It’s a £50million scheme to redevelop a town centre and rebuild a community – but will it be worth the money?

That’s a question that divides opinion in Stretford, even among families, as the Local Democracy Reporting Service found out when we visited the town.

The five-year plan to transform Stretford Mall and Stretford town centre is already under way as motorists using the A56 and surrounding roads will testify.

Included in the huge scheme are new waterfront bars and restaurants along the Bridgewater Canal, with much of the existing Mall building set to be demolished.

However, Aldi, the shops on King Street, which will be opened up to the elements, and the multi-storey car park will remain.

The family division [of opinion] was between 76-year-old Mary Conroy and her son-in-law Jonathan Smith, 55.

“It’s all being done for the youngsters,” said Stretfordian Mary. “Older people are being neglected. We don’t want to go to bars and restaurants. We want decent shops with lots of choice.”

But Jonathan said: “I think it’s a good idea. OK, it’s going to be mainly bars and restaurants at first, but they have to start somewhere. It will bring people in.”

Meanwhile, two women – who wish to remain nameless – enjoying a coffee were very upbeat about the scheme.

“It’s quite annoying at the moment, because of the the disruption on the roads,” one said. “But the plans, from what I’ve seen look lovely with lots of green space.”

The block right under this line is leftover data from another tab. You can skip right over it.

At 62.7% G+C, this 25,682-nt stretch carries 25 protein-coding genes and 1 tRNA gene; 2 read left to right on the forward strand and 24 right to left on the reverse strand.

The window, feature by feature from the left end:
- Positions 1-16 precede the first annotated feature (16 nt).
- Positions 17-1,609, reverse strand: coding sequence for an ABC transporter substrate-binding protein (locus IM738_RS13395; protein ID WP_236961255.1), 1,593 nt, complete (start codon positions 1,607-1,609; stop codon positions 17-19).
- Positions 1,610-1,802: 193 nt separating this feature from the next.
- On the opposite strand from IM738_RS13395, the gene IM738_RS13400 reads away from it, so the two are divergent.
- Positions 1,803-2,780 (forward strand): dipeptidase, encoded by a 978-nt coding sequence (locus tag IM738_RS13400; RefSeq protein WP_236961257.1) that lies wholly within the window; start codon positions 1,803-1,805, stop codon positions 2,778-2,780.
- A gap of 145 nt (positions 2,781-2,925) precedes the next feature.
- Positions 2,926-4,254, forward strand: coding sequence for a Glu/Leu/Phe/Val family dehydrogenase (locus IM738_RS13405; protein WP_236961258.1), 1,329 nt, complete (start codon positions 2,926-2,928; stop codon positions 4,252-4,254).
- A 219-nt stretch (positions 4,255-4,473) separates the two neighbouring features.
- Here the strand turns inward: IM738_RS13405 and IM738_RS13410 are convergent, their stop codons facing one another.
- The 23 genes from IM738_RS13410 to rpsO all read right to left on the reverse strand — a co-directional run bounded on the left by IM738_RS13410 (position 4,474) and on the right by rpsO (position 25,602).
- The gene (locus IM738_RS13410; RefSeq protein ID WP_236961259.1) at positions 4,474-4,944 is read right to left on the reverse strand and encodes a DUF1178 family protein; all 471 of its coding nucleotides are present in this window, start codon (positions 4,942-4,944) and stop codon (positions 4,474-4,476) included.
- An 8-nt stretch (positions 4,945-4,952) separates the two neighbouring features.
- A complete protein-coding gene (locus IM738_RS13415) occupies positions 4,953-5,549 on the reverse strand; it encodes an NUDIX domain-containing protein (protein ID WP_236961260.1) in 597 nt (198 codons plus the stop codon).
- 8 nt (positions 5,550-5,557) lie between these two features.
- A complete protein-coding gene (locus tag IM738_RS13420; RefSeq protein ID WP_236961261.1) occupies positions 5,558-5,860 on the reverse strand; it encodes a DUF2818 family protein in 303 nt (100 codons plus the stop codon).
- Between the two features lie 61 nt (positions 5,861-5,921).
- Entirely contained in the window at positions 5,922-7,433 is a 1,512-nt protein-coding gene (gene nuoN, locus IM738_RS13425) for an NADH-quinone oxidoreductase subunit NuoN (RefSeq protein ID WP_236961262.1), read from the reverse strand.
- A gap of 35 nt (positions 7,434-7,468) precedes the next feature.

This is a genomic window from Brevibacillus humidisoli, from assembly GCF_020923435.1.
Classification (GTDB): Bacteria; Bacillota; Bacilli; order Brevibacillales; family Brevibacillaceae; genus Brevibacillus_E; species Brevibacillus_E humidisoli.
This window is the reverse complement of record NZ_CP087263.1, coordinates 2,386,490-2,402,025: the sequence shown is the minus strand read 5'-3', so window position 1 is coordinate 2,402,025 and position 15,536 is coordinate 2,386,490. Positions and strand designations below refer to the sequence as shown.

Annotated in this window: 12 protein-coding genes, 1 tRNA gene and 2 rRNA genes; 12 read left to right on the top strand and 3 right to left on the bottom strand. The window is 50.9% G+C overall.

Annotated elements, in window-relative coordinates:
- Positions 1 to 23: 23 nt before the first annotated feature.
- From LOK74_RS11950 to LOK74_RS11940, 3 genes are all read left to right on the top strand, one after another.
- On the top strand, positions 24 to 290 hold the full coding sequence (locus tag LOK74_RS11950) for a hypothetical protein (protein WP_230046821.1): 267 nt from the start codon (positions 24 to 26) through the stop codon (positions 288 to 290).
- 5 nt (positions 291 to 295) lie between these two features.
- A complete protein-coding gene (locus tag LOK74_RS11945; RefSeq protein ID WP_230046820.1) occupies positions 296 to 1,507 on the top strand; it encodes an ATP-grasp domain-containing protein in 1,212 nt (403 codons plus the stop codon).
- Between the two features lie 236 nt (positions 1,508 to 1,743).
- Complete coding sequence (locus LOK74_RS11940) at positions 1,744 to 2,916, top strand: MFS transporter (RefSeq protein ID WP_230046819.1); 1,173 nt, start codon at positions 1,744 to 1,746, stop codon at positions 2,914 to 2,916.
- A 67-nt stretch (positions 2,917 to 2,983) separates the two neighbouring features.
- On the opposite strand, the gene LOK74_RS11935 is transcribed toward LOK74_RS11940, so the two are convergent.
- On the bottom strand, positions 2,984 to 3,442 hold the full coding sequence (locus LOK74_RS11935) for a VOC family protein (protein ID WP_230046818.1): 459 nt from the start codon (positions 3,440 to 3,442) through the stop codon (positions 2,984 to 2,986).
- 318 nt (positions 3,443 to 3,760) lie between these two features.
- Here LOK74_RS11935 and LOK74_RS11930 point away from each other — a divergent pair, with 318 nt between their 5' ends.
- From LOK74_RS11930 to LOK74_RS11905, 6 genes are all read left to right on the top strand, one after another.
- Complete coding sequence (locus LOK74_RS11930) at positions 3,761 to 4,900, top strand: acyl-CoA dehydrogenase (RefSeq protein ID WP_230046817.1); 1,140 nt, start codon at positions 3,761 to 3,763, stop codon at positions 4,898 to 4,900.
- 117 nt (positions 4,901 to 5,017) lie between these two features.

Her friend also said: “Hopefully, there will be more shops to choose from, but also places you can have a pasty or a coffee.

“We know a lot of older people who live in Stretford don’t want to have to go elsewhere to do their shopping, which would be a nightmare for them, so this is a very positive thing for them. It’s just that five years is a long time for us to wait.”

Another coffee drinker was Liam (he didn’t want to give his second name) was deep in conversation with one of the security staff at the Mall.

“It’s about community, bringing in new customers,” he said. “A lot of people come here from Chorlton, because it’s convenient, so there’s clearly a good business case for this site to be developed.”

Tom Moore, 32, a keen cyclist, also spoke of the benefits of the redevelopment.

After locking up his bike, he told the LDRS: “There are potentially big benefits to having a wide choice of bars, restaurants and shops to enjoy. I’m looking forward to coming here when it’s complete.”

Stretford resident Yan Lu, 42, said she ‘much preferred’ shopping in the Mall than anywhere else.

“It is very convenient for me,” she said. “I am looking forward to coming here when it’s been revamped.”

However, the scheme did not get universal approval from Stretford’s more senior population.

Malta-born Sam Formosa, 78, has lived in the town for 55 years. He said: “I always do my shopping in here. 

“For me, it’s taking too long to complete and it’s costing too much,” he said.

“At the end of the day you can’t fit a Rolls Royce into a Mini [meaning the scheme is too ambitious].

“It’s not going to bring customers in, in my opinion.”

His opinion was shared by Margaret McGrath. “I can think of many things better to spend the money on,” she said. “There are enough bars and restaurants and a lot of them that are open now are closing down. So what’s the point?”

But another woman who did not wish to be named spoke as she walked to a nearby gym, was much more optimistic.

“I think it’s really positive for the community,” she said.

“It’s a great site with ample parking. If they can develop it with more shops people will come here and it will support local businesses.”

The plans also include 800 new homes (a mixture of town houses and apartments with some affordable housing) as well as space for shops, restaurants, bars and educational space.

It will be centered on the Mall site, with new buildings set to be a maximum of eight storeys in height.